Back pain is a common ailment, but it is particularly dangerous for divers. It is generally agreed that divers need to have a reasonably good level of overall fitness. As divers need to lift tanks, climb ladders and be in good physical condition to ensure self-rescue, as well as helping other divers who may be in the water, back pain can in fact prevent divers from entering the water at all.
Diving uses different muscles groups to those you might use in other sports. As such, it is important for divers to incorporate some regular exercise routines into their day to ensure that these muscles are strengthened and therefore, less prone to suffering injury.
When To Avoid Exercise
If you have recently suffered a back injury or started experiencing back pain, then you should avoid beginning exercises routines. Ideally, you should wait between seven to ten days from the day that your back pain began to improve before beginning any exercise regime. Always follow the advice of your physician or therapist, especially if you are using medication to control your back pain.
Prepare for exercise by wearing appropriate, loose-fitting clothing. Remember to start and end each exercise routine session with some gentle stretches. Aim to repeat each of the following exercises 5-10 times. The more frequently you do them, the easier they will become.
Back Extension Stretch
Lie face down on the floor and either place your hands against the side of your body, or else interlock your fingers underneath your forehead. Slowly lift your head and shoulders off the floor. Be sure to keep your hips on the floor. If you find this position too difficult, place your hands on the floor beside your head instead and push up by straightening your arms. Hold this position for about 5 seconds. Return to the starting position on the floor and repeat.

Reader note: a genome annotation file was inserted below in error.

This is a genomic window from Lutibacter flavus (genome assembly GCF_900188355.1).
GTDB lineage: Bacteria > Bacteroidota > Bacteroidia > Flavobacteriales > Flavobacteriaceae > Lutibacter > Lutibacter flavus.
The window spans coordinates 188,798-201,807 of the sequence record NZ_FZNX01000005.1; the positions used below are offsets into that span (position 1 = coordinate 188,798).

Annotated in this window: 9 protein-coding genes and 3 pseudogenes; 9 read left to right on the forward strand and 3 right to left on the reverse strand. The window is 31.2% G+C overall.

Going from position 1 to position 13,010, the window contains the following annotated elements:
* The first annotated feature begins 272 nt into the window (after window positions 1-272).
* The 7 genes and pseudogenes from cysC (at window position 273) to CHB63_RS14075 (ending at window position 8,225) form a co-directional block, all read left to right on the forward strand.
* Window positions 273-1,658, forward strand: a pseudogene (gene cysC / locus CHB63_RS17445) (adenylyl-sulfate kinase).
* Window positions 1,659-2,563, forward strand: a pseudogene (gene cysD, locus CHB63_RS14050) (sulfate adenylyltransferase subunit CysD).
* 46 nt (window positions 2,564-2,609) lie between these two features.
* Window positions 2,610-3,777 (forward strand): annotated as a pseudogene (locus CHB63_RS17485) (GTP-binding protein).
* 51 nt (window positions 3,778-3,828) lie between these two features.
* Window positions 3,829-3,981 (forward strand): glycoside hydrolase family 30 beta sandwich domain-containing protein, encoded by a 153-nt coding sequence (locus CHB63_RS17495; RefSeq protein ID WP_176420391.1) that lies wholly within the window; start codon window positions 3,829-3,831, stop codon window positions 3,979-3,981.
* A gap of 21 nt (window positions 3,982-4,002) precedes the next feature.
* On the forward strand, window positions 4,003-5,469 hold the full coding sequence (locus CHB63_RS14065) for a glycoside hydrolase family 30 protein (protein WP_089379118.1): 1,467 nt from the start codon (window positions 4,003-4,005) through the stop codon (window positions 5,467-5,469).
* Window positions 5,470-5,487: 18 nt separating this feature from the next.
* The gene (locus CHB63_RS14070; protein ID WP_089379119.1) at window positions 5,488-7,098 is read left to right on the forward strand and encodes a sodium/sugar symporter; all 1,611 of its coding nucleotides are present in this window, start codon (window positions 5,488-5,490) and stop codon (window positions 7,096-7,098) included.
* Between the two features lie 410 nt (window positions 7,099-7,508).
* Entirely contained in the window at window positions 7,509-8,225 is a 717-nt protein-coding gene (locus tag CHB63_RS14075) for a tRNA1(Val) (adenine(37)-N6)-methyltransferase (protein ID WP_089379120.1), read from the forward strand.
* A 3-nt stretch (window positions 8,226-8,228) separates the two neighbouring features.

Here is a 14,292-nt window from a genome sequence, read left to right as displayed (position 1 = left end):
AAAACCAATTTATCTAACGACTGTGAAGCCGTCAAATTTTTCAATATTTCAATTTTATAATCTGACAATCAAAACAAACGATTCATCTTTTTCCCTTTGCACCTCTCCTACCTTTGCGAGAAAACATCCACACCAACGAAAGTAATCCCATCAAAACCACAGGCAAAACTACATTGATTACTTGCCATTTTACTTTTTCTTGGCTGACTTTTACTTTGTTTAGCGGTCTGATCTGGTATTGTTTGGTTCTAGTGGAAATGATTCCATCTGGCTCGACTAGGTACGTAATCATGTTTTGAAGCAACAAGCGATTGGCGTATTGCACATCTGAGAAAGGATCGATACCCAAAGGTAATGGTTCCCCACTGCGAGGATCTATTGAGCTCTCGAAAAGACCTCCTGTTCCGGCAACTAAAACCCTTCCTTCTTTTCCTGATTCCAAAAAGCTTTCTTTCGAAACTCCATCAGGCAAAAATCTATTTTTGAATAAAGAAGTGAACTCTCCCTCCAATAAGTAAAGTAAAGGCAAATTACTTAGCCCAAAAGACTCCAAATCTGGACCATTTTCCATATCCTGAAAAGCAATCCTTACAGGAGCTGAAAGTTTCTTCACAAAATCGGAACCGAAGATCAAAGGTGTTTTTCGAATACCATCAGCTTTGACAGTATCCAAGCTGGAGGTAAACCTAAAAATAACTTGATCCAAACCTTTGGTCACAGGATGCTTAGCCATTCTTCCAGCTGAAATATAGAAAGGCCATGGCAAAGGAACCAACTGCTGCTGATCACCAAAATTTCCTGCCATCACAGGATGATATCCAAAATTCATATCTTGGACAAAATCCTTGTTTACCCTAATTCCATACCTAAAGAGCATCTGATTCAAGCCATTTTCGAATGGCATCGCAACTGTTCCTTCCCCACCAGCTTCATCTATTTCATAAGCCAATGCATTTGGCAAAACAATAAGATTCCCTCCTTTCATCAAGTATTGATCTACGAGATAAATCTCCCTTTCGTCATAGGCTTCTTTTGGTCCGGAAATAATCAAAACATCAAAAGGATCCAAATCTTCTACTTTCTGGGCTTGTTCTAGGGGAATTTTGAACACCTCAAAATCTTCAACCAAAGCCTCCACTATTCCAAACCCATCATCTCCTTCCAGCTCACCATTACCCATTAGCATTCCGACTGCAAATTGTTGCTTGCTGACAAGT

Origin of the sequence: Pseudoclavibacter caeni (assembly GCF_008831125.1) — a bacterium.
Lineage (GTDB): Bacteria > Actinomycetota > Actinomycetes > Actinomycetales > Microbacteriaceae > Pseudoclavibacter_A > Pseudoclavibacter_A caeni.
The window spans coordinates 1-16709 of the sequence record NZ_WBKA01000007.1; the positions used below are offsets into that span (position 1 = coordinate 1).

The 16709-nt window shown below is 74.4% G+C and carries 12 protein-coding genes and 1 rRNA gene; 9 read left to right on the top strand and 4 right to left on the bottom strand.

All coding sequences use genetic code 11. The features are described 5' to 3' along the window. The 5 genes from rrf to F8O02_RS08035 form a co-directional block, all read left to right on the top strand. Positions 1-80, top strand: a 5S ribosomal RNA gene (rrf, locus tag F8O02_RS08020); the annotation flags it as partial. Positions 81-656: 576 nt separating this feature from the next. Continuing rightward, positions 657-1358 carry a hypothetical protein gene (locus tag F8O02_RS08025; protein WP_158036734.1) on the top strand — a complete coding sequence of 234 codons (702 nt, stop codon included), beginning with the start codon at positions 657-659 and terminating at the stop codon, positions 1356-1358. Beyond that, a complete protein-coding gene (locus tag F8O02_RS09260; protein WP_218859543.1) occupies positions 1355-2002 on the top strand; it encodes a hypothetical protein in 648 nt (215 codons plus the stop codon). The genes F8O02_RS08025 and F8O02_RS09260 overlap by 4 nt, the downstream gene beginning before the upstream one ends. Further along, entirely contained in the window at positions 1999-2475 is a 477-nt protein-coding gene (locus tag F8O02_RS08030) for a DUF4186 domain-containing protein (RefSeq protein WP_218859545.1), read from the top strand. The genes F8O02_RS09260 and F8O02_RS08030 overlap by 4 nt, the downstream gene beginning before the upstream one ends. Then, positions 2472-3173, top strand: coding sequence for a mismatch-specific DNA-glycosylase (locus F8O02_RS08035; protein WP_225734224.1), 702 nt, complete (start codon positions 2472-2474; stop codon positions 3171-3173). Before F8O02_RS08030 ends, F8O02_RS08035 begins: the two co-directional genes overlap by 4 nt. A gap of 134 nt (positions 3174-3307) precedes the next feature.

Standing Wall Squats
Stand with your back against a flat wall surface. Ensure that your feet are hip-width apart. Your arms can either be placed at the sides of your body or else held straight out in front of you to help you balance as you complete the exercise. Gently begin to bend your knees, lowering yourself. Make sure that you keep your back against the wall. Stop once you reach a squatting position, in which your thighs are parallel to the floor and your knees are bent at 90 degrees (to a right angle). Hold this position for a few seconds and then gently slide back up to your original standing position. Repeat the exercise.
Stand with your feet shoulder-width apart. Slowly lift your heels off the ground, until you are on the balls of your feet. Hold this position for a second or two and then gently place your heels back down until they just make contact with the floor. Your arms can either be at the sides of your body or raised above your head to help you reach and balance. Repeat the exercise.
Kneeling Leg Lifts
Kneel on the floor and place your arms out to the sides at shoulder-height to help you balance during the exercise. Pull one knee in towards your chest. Slowly extend that same leg out behind you, as straight as you can, and then lift it slightly. Hold this position for 10 seconds and then return to your starting position. Repeat with the second leg.
Lie down with your back on the floor and your knees bent. Make sure that your feet are flat on the floor. Gently raise your head and shoulders off the floor. With your hands, reach towards your knees. Hold this position for two seconds, ensuring that your abdominal muscles are tightened. Slowly release the hold and return to your starting position. Repeat the exercise.
Incorporating a mixture of exercise types into your daily routine will allow you to develop and strengthen the flexibility in your back, hips and thighs. Fundamentally, this will help you to prevent back injuries. Maintaining a regular exercise schedule will ensure that you get the most benefit from the exercises and will help guarantee that you are fit enough to go safely into the water.
About the Author
Molly Crockett is a regular writer at Big assignments and State of writing. Her passion for traveling has taken her to exciting locations across the world. She is a prolific travel blogger, regularly contributing articles on a range of travel topics, including her own experiences and her latest personal development ideas to numerous online websites, including Academized.